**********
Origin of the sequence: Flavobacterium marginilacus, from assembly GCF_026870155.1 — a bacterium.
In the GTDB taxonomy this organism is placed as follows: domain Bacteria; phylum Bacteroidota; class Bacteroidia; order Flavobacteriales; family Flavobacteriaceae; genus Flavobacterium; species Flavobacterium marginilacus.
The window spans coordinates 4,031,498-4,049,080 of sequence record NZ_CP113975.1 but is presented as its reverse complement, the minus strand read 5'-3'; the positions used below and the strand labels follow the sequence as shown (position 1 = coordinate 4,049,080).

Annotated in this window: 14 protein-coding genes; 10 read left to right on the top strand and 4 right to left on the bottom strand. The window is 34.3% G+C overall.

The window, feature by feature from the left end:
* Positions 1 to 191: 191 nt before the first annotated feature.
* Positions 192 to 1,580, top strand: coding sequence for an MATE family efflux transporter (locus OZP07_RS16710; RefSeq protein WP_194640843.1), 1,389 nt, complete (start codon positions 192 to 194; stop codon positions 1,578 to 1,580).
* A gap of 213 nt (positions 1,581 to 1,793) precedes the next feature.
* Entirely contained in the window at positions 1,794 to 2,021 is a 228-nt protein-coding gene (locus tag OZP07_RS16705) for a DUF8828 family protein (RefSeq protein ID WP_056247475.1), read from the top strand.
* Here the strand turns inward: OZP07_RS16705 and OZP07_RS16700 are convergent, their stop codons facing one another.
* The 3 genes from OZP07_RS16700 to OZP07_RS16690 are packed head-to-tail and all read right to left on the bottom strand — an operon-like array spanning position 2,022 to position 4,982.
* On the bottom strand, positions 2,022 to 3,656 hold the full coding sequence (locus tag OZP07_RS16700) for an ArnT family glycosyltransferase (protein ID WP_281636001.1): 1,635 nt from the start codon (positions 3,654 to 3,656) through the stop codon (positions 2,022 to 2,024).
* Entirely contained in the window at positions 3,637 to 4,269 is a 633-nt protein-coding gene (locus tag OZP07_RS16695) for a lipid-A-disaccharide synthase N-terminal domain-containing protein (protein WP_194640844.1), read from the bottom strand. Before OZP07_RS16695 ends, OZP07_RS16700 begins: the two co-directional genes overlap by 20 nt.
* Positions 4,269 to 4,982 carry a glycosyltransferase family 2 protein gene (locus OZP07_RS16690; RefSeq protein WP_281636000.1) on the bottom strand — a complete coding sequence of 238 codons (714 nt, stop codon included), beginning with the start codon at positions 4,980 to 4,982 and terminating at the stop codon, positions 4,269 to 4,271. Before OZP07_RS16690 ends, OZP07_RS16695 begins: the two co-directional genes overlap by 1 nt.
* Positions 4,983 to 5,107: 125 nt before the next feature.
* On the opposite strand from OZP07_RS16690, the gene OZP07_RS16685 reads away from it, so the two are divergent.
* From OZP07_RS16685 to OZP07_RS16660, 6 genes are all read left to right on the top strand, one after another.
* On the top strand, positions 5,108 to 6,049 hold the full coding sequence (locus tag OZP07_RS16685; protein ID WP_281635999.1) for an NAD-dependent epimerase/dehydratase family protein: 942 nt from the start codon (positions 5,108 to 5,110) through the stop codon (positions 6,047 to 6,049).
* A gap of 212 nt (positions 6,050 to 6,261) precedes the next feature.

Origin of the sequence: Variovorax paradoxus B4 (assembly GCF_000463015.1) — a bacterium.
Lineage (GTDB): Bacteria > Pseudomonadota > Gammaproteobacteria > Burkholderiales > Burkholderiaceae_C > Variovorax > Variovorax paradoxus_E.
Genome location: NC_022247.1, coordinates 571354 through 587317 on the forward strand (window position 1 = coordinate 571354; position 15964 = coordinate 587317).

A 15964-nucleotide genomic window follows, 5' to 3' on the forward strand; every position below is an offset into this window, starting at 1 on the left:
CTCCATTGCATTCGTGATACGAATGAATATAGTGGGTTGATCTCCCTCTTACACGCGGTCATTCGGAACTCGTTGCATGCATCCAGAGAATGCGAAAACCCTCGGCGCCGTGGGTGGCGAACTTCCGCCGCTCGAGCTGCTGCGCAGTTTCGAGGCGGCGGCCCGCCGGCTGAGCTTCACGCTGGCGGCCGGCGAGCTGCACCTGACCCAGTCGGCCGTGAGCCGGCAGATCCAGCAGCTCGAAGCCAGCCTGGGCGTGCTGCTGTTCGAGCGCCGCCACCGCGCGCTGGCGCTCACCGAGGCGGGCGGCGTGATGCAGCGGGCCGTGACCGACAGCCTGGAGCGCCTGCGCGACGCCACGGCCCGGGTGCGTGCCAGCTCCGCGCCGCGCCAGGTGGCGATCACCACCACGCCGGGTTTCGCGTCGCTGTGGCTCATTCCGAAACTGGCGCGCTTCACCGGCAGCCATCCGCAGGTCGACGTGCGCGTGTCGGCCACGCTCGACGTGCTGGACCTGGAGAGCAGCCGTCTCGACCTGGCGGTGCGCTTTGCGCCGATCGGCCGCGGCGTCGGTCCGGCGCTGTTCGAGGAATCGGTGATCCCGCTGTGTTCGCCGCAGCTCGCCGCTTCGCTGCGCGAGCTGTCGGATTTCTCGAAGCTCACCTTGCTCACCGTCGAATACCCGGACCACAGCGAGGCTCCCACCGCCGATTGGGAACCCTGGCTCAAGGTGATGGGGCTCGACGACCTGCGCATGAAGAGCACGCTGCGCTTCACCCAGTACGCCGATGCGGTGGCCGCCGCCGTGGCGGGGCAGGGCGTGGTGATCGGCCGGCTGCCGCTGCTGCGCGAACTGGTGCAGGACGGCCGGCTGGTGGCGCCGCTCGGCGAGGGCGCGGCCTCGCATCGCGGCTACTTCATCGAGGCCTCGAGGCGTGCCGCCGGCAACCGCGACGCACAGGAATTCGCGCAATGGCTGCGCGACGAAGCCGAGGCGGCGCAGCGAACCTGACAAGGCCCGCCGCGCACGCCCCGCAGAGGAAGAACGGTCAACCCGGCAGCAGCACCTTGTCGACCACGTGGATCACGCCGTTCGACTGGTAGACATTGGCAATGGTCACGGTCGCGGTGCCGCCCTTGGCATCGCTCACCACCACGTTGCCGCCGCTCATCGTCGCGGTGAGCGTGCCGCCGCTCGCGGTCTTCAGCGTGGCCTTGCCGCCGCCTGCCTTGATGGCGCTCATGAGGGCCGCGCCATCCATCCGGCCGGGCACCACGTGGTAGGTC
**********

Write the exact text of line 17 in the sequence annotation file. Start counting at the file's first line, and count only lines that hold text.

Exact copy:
* From OZP07_RS16685 to OZP07_RS16660, 6 genes are all read left to right on the top strand, one after another.